Vacation rental regulation bill books final Senate stop

Bill would undo a 2011 legislative preemption for counties and cities to ban short-term vacation rentals — to a degree.

A legislative attempt at giving cities and counties more control over vacation housing rented via online platforms has booked its next move: a third and final Senate committee stop.

The Senate Appropriations Committee on Agriculture, Environment and General Government advanced Sen. Nick DiCeglie’s bill (SB 714) largely along party lines, 9-5.

Three bills in the House also address the issue, but the bill that’s most similar to DiCeglie’s is the one on the move. Republican Rep. Wyman Duggan’s bill (HB 833) has cleared three committees but hasn’t been added to the House calendar yet.

As a resident of Indian Rocks Beach, DiCeglie said he’s aware of the problems created when 2011 legislation forbade local government restrictions on vacation rentals. He has one behind his house, he said.

“We’ve got some issues at the local level — there’s no question about it,” DiCeglie said. “My goal in the spirit of this bill is to is to provide local governments with some additional tools to deal with what I’ve called from day one … the quote-unquote bad actors, those folks who you know don’t care what time it is, they don’t care how many people are in the house at two o’clock in the morning.”

The bill means cities and counties could require vacation rentals to register and pay a fee to do business. It would also require Airbnb and VRBO to collect and remit sales taxes to the state.

But the Florida League of Cities and individual municipalities are saying it doesn’t go far enough.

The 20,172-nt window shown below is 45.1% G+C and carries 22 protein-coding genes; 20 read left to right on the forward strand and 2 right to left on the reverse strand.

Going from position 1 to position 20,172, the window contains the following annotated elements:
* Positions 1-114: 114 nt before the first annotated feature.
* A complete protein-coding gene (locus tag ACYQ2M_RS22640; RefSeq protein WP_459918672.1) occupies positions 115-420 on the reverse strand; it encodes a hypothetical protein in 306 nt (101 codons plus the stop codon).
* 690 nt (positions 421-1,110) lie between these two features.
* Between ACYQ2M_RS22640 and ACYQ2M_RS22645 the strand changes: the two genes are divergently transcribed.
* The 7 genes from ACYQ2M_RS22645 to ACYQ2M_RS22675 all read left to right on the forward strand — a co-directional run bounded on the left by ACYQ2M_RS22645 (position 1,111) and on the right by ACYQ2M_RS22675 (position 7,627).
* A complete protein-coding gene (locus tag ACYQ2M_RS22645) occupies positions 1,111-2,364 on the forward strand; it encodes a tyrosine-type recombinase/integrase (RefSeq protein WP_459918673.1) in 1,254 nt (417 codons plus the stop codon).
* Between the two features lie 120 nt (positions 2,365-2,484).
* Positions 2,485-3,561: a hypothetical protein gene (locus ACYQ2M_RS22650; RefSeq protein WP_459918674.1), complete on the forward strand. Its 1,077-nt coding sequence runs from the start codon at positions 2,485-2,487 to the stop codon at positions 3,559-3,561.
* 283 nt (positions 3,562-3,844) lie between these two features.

For one, it won’t require online platforms such as Airbnb and to post the address of the property being rented online. That would add a crucial tool to the cities’ ability to enforce registrations that are set up, Indian Rocks Beach Joanne Cookie Kennedy told her constituent sponsoring the bill.

“I have an illegal Airbnb that is being operated on the street next to mine,” Kennedy said. “I can hear it regularly and they have RVs that they park … and they stay in the RV. We have codes that don’t allow you to do that. And we have been in litigation with them for two years to try to get (them) to stop renting these out. And one of the biggest issues is that we are not able to prove that that’s the house because the address is not listed.”

Republican Sen. Debbie Mayfield of Brevard County said she would vote for the bill this time, but it absolutely needs to allow cities and counties to get the money they need to enforce ordinances that will keep residential neighborhoods habitable.

People buy into residential homes with certain expectations, she noted. That it’s safe for children, that it’s for people who get up and have to go to work in the morning — which can be difficult if there’s a short-term rental around the corner.

“I don’t blame them,” she said of the short-term renters. “They’re on vacation. They’ve spent a lot of money. You stay up late, you party, you have music – that’s okay.”

But she’s looking for more balance with the long-term residents’ rights, she said.

“When you’re in a residential community, that, to me, should be regulated stronger, Mayfield said. “If you are going to rent out (a house in a residential neighborhood) there needs to be more accountability and responsibility.”

Anne Geggis

Anne Geggis is a South Florida journalist who began her career in Vermont and has worked at the Sun-Sentinel, the Daytona Beach News-Journal and the Gainesville Sun covering government issues, health and education. She was a member of the Sun-Sentinel team that won the 2019 Pulitzer Prize for coverage of the Parkland high school shooting. You can reach her on Twitter @AnneBoca or by emailing [email protected].


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